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How Airline Mergers Changed Travel Within the U.S.

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airlinesAs eight of the largest air carriers have merged into four major airlines, many smaller connecting hubs have been downsized or shut down—and some routes have been eliminated entirely.

While the biggest impact has been at small and medium-sized airports, passengers are feeling the crunch all over the country. Airlines are reducing schedules and removing redundant flights in order to maximize profits. These changes are not just inconvenient—they’re also expensive—because fewer flights mean higher fares.

Here’s how some cities in the U.S. have been affected by airline mergers.

Memphis, Tennessee

Memphis was once a hub for Northwest Airlines. It went from a peak of 240 flights a day to fewer than 100 when Northwest merged with Delta, whose Atlanta hub is only a few hundred miles from Memphis.

Cincinnati, Ohio

Cincinnati is another city that’s felt the effects of the Northwest-Delta merger. In its heyday, 500 Delta flights departed from that airport each day. That number is now less than 100.

What does this mean for travelers?

Well, if you’re trying to get to Jacksonville, Madison, New Orleans, or San Diego, the news is not good. Delta has eliminated service to all of those cities—and drastically reduced service to almost a dozen other locations.

Cleveland, Ohio

It’s a similar story in another city in Ohio. Two years ago, United Airlines shut down its hub in Cleveland, eliminating nearly four dozen nonstop destinations.

When United merged with Continental, many of the nonstop flights were re-routed through United’s hub at Chicago O’Hare. This caused major headaches—particularly for business travelers who frequently got delayed—or worse yet, stuck—in the windy city.

St. Louis, Missouri

When American Airlines purchased TWA in 2001, the airline planned to keep TWA at Lambert-St. Louis International Airport. The airline even expanded the hub to ease congestion in American’s Dallas and Chicago hubs.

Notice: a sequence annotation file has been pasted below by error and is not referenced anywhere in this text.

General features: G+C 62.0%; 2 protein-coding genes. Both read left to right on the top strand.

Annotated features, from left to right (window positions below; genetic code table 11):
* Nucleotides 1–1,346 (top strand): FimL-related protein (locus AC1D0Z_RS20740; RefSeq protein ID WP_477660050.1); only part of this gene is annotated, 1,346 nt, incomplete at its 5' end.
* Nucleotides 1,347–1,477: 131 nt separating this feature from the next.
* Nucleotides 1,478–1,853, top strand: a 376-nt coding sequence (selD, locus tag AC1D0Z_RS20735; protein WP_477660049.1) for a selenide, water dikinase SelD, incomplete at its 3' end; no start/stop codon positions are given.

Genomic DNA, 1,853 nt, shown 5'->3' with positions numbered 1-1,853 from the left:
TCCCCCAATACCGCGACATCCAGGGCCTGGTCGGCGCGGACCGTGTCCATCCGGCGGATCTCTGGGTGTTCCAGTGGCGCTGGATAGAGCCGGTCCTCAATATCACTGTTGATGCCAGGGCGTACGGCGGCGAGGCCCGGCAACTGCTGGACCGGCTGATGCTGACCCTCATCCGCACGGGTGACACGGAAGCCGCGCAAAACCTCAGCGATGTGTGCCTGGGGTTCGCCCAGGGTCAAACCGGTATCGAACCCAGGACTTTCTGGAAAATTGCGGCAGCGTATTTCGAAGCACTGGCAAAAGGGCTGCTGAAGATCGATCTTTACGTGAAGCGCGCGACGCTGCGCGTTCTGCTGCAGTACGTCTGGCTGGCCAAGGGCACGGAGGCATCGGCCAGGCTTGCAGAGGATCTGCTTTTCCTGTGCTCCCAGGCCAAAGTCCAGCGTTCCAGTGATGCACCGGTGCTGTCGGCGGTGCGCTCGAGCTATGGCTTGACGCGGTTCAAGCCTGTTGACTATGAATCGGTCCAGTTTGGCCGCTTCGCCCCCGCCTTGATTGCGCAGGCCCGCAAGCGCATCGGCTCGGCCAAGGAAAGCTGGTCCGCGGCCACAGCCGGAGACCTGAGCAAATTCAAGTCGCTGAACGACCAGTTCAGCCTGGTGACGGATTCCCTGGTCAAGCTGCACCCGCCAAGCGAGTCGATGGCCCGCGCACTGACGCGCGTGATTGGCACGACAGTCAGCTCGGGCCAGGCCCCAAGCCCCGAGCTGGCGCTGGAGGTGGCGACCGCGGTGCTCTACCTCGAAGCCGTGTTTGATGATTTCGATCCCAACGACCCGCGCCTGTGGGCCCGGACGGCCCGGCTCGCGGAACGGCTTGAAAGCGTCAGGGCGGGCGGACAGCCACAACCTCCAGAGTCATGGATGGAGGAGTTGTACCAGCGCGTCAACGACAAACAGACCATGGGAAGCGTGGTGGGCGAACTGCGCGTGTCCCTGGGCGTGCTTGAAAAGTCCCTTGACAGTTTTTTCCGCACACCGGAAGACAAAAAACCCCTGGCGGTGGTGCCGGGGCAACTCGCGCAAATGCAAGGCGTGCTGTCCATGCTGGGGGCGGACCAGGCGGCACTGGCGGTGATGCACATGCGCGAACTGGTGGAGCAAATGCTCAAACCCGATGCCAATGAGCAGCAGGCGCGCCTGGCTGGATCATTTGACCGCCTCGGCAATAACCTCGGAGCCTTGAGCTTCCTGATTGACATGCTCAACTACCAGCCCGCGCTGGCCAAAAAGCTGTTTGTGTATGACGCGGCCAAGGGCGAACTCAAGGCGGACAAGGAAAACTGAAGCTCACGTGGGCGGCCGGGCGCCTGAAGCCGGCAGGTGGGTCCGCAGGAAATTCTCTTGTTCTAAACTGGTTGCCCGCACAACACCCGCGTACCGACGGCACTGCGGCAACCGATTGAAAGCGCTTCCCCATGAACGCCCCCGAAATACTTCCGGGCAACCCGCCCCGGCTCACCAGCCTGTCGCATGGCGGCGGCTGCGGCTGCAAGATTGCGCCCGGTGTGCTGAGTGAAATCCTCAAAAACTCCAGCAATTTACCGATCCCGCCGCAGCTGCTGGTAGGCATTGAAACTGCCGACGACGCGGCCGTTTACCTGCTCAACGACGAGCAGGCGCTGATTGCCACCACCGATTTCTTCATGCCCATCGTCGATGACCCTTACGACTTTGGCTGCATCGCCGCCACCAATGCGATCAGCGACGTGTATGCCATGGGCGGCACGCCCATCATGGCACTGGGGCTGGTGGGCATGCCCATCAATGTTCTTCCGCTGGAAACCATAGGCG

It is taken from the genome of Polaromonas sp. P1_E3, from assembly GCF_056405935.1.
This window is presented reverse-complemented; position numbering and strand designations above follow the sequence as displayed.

But then came 9/11—and the decline in air travel—followed by the great recession.

So instead of building up its St. Louis operations, American cut flights into and out of that city. The airport has experienced a steady decline in passengers—from a high of over 30.5 million in 2000—to under 12 million in 2015.

Ontario, California

The economy has also had a dramatic effect on the Ontario Airport in Southern California. Before the economic downturn in 2008, more than seven million people traveled through the airport—as compared to a total of four million people in 2014.

Fewer passengers equaled higher ticket prices at the smaller airport, prompting travelers to drive 60 miles west to LAX in search of lower fares.

So Is There Any Good News?

Is there any good news here for travelers? Well, there may be some on the horizon.

In St. Louis, there are plans for a new terminal focused on cargo operations, which could also help to increase passenger traffic to the underserved airport.

In places like Memphis, Cleveland, and Cincinnati, low cost and regional airlines such as Frontier, Spirit, and Allegiant are picking up routes abandoned by legacy carriers. That could translate to more choices and lower prices.

But if you still can’t find a way to get where you’re going, what are your options?

For a number of travelers, the solution happens to be a three-letter word, especially if you’re traveling under 600 miles. It’s called the bus.

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